Tis the season for grossly misguided organizational goals to make appearances on church Facebook pages, I suppose. But before you start “training your team” on how to smile during this years’ Easter service and ensure that your “CEO (Christmas & Easter Only) visitors” come back on April 27th, I would like to levy a plea to all the church leaders and members in cyberspace:
PLEASE, PLEASE, PLEASE RESIST THE TEMPTATION TO EXPLOIT EASTER FOR THE SAKE OF INSTITUTIONAL GLORY.
I know what a lot of you are thinking: “But Will, we NEEED more butts in the seats and more coin in the plates, and there are going to be so many people in church who might not come back for 8 more months unless “my team” follows them around the sanctuary, smiling, and refusing to break eye contact … these totally un-creepy behaviors simply have to be priority numero uno if we want to keep growing as a church!”
I hear you! Really, I do! But I want to invite you to take a step back for a moment and consider the following points:
- Institutional Advancement Isn’t A High Gospel Value – The founder of our faith, whose resurrection we will commemorate this Sunday, first had to go alone to the cross, betrayed and abandoned by his closest friends, turned over to the authorities by his own faith community, and finally executed by the state as a criminal. Whatever “institutional advancement” could be argued to have happened during Jesus’ ministry was totally annihilated by the cross–that central symbol of Christian faith. To suggest that the resurrection, which necessarily follows that execution, can rightfully be regarded as an opportunity for “marketing our business to the masses” is both literarily and theologically offensive.
- The Resurrection is Terrifying! – At least two of the four resurrection accounts from the Gospels conclude with people running away in terror (Mt. 28:8 & Mk 16:8), … and early Christian history proved that terror justified. Through the third century, and into the fourth (at which point the Christian faith was subsumed by the Roman Empire), communities who became convinced of the power of Jesus over death were derided at best … at worst they were persecuted and suffered crucifixion themselves. That is to say, for the first 300 years, the resurrection held terrifying implications for its adherents. Belief in Jesus’ resurrection certainly emboldened these men and women to live freely, and to die with hope … but not without pain and suffering. An Easter that is all joy and no terror makes for a great hallmark card, but it doesn’t quite ring true of the gospel stories that enlivened the Church then and can still enliven us today.
- The Church Does Not Exist Unto Itself – The Church, like all of the other Chosen People Of God, is a group of people called out for a purpose beyond the scope of its own existence. Abraham was blessed in order that his family would be a blessing, and all the nations of the earth would be blessed through him/them (Gen. 12:1-7). God’s self-gift to the whole world in the person of Jesus Christ (John 3:16) is taken up by the church (“the ‘body’ of Christ”) as its raison d’être. This suggests that its leaders and members shouldn’t be sitting back and waiting for people to join our club, but should be going out and living with the people (“incarnational”), loving even our most obnoxious of neighbors, and laying down our lives for one another. A comfy and/or powerful church that is unwilling to die to itself for the sake of the world, may be a lot of things to a lot of people … but it is not the incarnate body of Christ.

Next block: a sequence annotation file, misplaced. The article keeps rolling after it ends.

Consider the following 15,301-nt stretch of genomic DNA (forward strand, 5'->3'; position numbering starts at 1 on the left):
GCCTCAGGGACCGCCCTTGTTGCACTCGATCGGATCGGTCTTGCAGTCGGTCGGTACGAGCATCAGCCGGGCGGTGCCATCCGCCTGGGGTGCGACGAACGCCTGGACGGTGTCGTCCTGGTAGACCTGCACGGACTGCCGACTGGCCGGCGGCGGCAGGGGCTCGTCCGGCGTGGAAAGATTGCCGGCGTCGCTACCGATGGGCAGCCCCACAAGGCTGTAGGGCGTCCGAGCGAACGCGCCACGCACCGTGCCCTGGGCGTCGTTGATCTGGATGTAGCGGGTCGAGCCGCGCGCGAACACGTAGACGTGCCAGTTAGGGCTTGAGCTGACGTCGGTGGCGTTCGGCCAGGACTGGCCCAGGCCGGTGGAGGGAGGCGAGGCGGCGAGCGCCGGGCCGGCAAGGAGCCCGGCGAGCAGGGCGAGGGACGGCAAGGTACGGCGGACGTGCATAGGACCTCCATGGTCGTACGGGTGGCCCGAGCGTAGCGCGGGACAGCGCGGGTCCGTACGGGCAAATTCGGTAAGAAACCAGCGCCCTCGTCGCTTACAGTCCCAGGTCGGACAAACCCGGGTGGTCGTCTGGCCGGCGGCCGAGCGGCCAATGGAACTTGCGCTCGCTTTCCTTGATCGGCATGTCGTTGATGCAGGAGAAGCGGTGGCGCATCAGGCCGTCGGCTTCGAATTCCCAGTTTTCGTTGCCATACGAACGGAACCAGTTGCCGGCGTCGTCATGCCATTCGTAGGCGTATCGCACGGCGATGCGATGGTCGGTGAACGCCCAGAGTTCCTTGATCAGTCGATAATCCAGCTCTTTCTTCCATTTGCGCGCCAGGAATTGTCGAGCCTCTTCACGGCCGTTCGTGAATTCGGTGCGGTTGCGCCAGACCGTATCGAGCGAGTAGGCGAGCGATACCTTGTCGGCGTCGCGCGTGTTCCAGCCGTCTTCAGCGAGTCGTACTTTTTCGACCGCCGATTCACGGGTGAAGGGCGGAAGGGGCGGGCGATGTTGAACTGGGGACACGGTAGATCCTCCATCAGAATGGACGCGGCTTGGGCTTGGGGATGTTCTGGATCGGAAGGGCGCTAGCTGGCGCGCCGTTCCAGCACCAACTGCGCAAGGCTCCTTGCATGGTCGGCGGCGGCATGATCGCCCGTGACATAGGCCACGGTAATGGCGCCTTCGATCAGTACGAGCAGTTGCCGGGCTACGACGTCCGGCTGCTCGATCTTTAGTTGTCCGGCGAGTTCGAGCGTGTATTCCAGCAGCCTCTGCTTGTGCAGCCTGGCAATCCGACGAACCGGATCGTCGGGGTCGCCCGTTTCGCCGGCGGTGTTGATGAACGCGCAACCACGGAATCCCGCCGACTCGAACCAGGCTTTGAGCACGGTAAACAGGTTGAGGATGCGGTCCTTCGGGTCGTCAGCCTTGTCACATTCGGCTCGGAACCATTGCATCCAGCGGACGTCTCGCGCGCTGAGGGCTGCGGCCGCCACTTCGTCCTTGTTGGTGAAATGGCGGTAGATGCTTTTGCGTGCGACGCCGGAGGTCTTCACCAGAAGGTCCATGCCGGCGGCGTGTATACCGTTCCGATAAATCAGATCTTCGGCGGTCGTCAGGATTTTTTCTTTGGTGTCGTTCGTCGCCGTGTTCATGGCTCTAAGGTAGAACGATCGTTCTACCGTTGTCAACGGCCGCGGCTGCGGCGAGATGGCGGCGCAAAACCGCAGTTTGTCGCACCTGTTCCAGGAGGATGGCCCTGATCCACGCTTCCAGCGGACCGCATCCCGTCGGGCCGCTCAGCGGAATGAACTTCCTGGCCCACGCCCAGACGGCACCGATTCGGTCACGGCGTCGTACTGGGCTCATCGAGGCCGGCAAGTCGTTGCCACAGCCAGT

Now, I realize that this may be coming off a bit harsh … but it is not to say that the churches subscribing to the advice in the linked article are necessarily self-serving country clubs that happen to wave a Jesus flag. It is simply an observation of the substantial lack of anything even remotely resembling Christian theology among the “selling points” for the Christian Church provided here by one of its pastors.
If your church wants to spend some money to make your community aware that you will be celebrating Easter this Sunday, then by all means, do it, and do it well. If you want to encourage your congregation to smile joyfully rather than run or scream in terror, I think that’s probably a good choice. There is nothing offensive (and much positive) about embodying hospitality as the body of Christ. But don’t lose sight of the empty tomb, chasing extravagant visions of a full sanctuary. Don’t confuse a holy day, intended to empower people living under the real threat of sin, oppression, and death, for a convenient marketing opportunity. A truly holistic Easter-Faith can’t be sold with a smile or a pink marshmallow bunny … it can only be experienced … clung to for new life as our old one is taken–or given–away.
So leave the “big question” of how to get them back in the door to the restaurants and retail stores of the world. But let the church be gathered for worship that it may be sent out proclaiming, “Christ has died. Christ is risen. Christ will come again!”
May you and all who worship alongside you this Sunday experience the love of God in Christ, crucified and risen, by the power of the Holy Spirit.